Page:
Minnesota clinics vary in quality of diabetes care, report says

  • Article by: MAURA LERNER , Star Tribune
  • Updated: June 30, 2008 - 9:40 PM

But critics say the scorecard ignores differences in patients' health and access to resources.

A new "health report card" has found that diabetics are much more likely to get their disease under control at some Minnesota clinics than others.

The report, by a group called MN Community Measurement, rated more than 300 clinics on their use of widely accepted best practices to treat diabetes and vascular diseases.

It found that on average only 17 percent of diabetics received "optimal" care in 2007, but the success rates ranged from 0 percent to 48 percent at different clinics.

Some of the highest ratings went to Fairview and Allina clinics, while some of the lowest were at clinics run by University of Minnesota physicians and those managed last year by Aspen Medical Group, which has since merged with Allina.

"The data show that where you go for health care matters just as much as what you eat and whether you exercise," said Jim Chase, executive director of MN Community Measurement, a nonprofit group.

Chase noted that some clinics have shown dramatic improvements in the past year. The clinic ratings are posted on the group's website, www.mnhealthcare.org.

Critics say such rankings can be unfair because they don't take into account different patient populations, who may have more complex illnesses and fewer resources to help them cope.

The report measures how many diabetic patients in each clinic met five specific goals: controlling their blood sugar, blood pressure and cholesterol levels, taking aspirin every day and not smoking.

Those steps are considered key to keeping diabetes under control and preventing complications, according to experts.

This is the second year that the group has released individual clinic ratings for diabetes, and the first year for vascular care.

The study found that 7 percent to 62 percent of patients with vascular disease (such as coronary artery disease) received "optimal care," depending on the clinic. In this case, optimal care is defined the same as for diabetes, minus the blood-sugar measurement.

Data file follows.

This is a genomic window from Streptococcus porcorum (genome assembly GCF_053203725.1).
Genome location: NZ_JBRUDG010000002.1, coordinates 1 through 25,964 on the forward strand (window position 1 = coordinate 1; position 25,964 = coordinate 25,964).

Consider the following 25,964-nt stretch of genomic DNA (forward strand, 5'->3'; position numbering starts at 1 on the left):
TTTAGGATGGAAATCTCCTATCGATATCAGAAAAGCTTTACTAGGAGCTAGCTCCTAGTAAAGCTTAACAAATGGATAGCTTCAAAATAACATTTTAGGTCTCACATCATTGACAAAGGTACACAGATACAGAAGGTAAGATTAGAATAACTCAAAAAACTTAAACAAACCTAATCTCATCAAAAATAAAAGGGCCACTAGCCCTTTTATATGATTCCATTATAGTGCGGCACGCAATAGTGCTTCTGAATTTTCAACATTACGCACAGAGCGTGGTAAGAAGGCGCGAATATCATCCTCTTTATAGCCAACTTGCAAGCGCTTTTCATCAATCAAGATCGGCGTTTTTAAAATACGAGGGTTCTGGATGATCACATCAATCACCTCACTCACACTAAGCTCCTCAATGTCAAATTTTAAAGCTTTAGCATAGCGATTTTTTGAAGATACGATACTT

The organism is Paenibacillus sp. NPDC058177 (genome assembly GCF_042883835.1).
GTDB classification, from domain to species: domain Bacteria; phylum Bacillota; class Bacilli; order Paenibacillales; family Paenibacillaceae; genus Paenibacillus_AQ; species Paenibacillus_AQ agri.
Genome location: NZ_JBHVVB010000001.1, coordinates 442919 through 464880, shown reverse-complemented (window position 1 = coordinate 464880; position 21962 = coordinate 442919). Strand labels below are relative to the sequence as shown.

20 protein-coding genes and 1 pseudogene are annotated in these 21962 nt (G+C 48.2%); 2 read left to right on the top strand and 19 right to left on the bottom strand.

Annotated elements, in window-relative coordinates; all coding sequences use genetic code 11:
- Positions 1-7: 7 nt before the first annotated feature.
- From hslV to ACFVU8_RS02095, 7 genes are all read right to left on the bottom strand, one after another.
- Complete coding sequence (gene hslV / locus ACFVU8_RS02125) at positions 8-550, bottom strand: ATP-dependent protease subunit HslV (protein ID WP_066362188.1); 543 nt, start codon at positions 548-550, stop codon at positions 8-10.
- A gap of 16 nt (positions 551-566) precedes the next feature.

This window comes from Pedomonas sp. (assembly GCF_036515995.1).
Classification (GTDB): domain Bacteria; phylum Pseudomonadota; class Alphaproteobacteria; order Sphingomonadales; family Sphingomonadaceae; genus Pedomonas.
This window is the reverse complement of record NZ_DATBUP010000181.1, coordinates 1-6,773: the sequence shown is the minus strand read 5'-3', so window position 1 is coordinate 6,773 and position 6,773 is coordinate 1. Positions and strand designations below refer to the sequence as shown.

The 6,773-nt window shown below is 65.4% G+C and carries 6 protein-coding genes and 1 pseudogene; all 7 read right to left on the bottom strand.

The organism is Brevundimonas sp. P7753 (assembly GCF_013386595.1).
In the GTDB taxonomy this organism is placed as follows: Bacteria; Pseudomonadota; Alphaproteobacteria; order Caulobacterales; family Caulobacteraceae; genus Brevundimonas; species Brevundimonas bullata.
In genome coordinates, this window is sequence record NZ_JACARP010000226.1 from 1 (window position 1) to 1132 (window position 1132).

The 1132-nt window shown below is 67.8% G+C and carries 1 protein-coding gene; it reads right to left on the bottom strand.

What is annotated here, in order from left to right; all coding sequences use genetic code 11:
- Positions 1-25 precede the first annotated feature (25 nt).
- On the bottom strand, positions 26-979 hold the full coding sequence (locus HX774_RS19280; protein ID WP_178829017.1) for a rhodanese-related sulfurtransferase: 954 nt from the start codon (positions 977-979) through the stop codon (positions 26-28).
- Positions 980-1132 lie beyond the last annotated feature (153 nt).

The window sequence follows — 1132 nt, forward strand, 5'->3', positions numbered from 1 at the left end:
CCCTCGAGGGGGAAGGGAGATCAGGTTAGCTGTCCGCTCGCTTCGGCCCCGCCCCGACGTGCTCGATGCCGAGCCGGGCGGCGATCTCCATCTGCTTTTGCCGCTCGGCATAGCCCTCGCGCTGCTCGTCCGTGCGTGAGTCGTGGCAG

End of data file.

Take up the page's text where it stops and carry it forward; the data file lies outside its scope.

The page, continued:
The fact that the numbers vary so widely shows that "clinics across the region are not equally successful at helping patients achieve good control of diabetes and vascular disease," the group said in a statement released Monday.

But Mary Koppel, a spokeswoman for the University of Minnesota physicians, said there are other reasons that some clinics have low ratings. Many poor patients have a hard time controlling diabetes because of difficulties with access to care and healthier foods, she said. "It's important to recognize the complexity of the people coming in the door when we're doing these measurements."

The Aspen clinics, which had some of the lowest ratings, should improve their scores once they shift to electronic medical records, said David Kanihan, a spokesman for Allina. He noted that Allina, which recently bought Aspen, has made diabetes care a priority, and that electronic records "will make it easier for them both to keep track of what they're doing and also to do this better."

The new report found that clinics with electronic medical records scored 7 percent higher than those with paper files. Chase said that electronic records can help remind clinics when patients need follow-up care. He said the clinics with the most success are reaching out to patients to make sure they get care, rather than waiting for them to show up. "That's why we're seeing these big improvements," he said.

Maura Lerner • 612-673-7384

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